%X In this work, we present the use of compiler pragma directives for parallelizing autotuning of specialized compute kernels for hardware accelerators. A set of constructs, that include prallelizing a source code that prune a generated search space with a large number of constraints for an autotunning infrastructure. For a better performance we studied optimization aimed at minimization of the run time.We also studied the behavior of the parallel load balance and the speedup on four different machines: x86, Xeon Phi, ARMv8, and POWER8.
%B Innovative Computing Laboratory Technical Report
%I University of Tennessee
%8 10-2017
%G eng
%0 Generic
%D 2017
%T Designing SLATE: Software for Linear Algebra Targeting Exascale
%A Jakub Kurzak
%A Panruo Wu
%A Mark Gates
%A Ichitaro Yamazaki
%A Piotr Luszczek
%A Gerald Ragghianti
%A Jack Dongarra
%B SLATE Working Notes
%I Innovative Computing Laboratory, University of Tennessee
%8 10-2017
%G eng
%9 SLATE Working Notes
%0 Conference Paper
%B ScalA17: 8th Workshop on Latest Advances in Scalable Algorithms for Large-Scale Systems
%D 2017
%T Investigating Half Precision Arithmetic to Accelerate Dense Linear System Solvers
%A Azzam Haidar
%A Panruo Wu
%A Stanimire Tomov
%A Jack Dongarra
%X The use of low-precision arithmetic in mixed-precision computing methods has been a powerful tool to accelerate numerous scientific computing applications. Artificial intelligence (AI) in particular has pushed this to current extremes, making use of half-precision floating-point arithmetic (FP16) in approaches based on neural networks. The appeal of FP16 is in the high performance that can be achieved using it on today’s powerful manycore GPU accelerators, e.g., like the NVIDIA V100, that can provide 120 TeraFLOPS alone in FP16. We present an investigation showing that other HPC applications can harness this power too, and in particular, the general HPC problem of solving Ax = b, where A is a large dense matrix, and the solution is needed in FP32 or FP64 accuracy. Our approach is based on the mixed-precision iterative refinement technique – we generalize and extend prior advances into a framework, for which we develop architecture-specific algorithms and highly-tuned implementations that resolve the main computational challenges of efficiently parallelizing, scaling, and using FP16 arithmetic in the approach on high-end GPUs. Subsequently, we show for a first time how the use of FP16 arithmetic can significantly accelerate, as well as make more energy efficient, FP32 or FP64-precision Ax = b solvers. Our results are reproducible and the developments will be made available through the MAGMA library. We quantify in practice the performance, and limitations of the approach.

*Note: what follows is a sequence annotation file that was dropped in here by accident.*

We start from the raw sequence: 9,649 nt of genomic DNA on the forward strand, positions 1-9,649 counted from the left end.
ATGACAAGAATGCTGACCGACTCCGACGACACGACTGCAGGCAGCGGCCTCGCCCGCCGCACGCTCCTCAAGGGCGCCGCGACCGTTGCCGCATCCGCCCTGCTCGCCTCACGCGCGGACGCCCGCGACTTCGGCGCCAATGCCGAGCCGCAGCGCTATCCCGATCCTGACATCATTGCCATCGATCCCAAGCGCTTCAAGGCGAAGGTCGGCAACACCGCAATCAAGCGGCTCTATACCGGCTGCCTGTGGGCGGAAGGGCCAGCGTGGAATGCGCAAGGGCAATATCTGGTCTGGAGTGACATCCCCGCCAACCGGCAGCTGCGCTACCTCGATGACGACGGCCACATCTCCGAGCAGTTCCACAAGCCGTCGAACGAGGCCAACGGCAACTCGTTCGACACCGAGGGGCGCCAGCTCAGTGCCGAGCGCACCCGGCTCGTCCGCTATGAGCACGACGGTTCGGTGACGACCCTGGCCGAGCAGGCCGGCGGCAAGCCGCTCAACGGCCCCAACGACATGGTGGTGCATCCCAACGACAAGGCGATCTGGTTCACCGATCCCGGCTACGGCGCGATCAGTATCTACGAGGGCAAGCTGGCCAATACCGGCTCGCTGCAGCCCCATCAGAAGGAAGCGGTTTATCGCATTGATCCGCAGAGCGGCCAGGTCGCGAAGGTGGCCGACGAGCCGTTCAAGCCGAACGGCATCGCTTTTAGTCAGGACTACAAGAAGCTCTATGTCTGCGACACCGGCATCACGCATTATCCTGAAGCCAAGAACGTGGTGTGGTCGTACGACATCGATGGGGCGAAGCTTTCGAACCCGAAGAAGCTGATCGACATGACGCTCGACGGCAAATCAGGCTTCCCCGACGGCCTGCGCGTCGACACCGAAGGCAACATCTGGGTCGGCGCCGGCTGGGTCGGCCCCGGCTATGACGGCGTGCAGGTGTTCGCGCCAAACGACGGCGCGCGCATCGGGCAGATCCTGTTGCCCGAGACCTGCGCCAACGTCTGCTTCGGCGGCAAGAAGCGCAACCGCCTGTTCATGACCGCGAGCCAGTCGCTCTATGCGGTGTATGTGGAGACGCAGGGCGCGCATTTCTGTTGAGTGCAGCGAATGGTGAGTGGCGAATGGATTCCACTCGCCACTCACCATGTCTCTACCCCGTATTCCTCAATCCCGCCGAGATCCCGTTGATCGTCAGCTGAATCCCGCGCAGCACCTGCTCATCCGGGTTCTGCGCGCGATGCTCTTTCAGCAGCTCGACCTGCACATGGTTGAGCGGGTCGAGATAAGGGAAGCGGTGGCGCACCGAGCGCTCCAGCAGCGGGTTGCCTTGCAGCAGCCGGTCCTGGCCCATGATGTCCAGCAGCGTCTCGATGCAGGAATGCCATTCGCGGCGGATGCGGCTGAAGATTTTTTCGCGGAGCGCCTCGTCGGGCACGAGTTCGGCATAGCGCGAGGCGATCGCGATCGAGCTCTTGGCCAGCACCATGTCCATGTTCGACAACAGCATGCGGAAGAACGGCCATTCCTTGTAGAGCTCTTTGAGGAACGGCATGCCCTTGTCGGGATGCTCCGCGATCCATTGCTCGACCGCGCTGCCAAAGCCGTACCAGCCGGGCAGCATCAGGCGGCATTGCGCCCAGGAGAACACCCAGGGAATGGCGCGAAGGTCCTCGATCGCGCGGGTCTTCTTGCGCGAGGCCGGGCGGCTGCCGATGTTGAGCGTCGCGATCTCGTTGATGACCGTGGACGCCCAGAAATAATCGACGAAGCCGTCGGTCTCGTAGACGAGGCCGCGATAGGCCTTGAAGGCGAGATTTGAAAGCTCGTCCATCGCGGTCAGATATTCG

%B ScalA17: 8th Workshop on Latest Advances in Scalable Algorithms for Large-Scale Systems
%I ACM
%C Denver, CO
%8 11/2017
%G eng
%0 Generic
%D 2017
%T PLASMA 17 Performance Report
%A Maksims Abalenkovs
%A Negin Bagherpour
%A Jack Dongarra
%A Mark Gates
%A Azzam Haidar
%A Jakub Kurzak
%A Piotr Luszczek
%A Samuel Relton
%A Jakub Sistek
%A David Stevens
%A Panruo Wu
%A Ichitaro Yamazaki
%A Asim YarKhan
%A Mawussi Zounon
%X PLASMA (Parallel Linear Algebra for Multicore Architectures) is a dense linear algebra package at the forefront of multicore computing. PLASMA is designed to deliver the highest possible performance from a system with multiple sockets of multicore processors. PLASMA achieves this objective by combining state of the art solutions in parallel algorithms, scheduling, and software engineering. PLASMA currently offers a collection of routines for solving linear systems of equations and least square problems.
%B Innovative Computing Laboratory Technical Report
%I University of Tennessee
%8 06-2017
%G eng
%0 Generic
%D 2017
%T PLASMA 17.1 Functionality Report
%A Maksims Abalenkovs
%A Negin Bagherpour
%A Jack Dongarra
%A Mark Gates
%A Azzam Haidar
%A Jakub Kurzak
%A Piotr Luszczek
%A Samuel Relton
%A Jakub Sistek
%A David Stevens
%A Panruo Wu
%A Ichitaro Yamazaki
%A Asim YarKhan
%A Mawussi Zounon
%X PLASMA (Parallel Linear Algebra for Multicore Architectures) is a dense linear algebra package at the forefront of multicore computing. PLASMA is designed to deliver the highest possible performance from a system with multiple sockets of multicore processors. PLASMA achieves this objective by combining state of the art solutions in parallel algorithms, scheduling, and software engineering. PLASMA currently offers a collection of routines for solving linear systems of equations and least square problems.
%B Innovative Computing Laboratory Technical Report
%I University of Tennessee
%8 06-2017
%G eng
%0 Generic
%D 2017
%T Roadmap for the Development of a Linear Algebra Library for Exascale Computing: SLATE: Software for Linear Algebra Targeting Exascale
%A Ahmad Abdelfattah
%A Hartwig Anzt
%A Aurelien Bouteiller
%A Anthony Danalis
%A Jack Dongarra
%A Mark Gates
%A Azzam Haidar
%A Jakub Kurzak
%A Piotr Luszczek
%A Stanimire Tomov
%A Stephen Wood
%A Panruo Wu
%A Ichitaro Yamazaki
%A Asim YarKhan
%B SLATE Working Notes
%I Innovative Computing Laboratory, University of Tennessee
%8 06-2017
%G eng
%9 SLATE Working Notes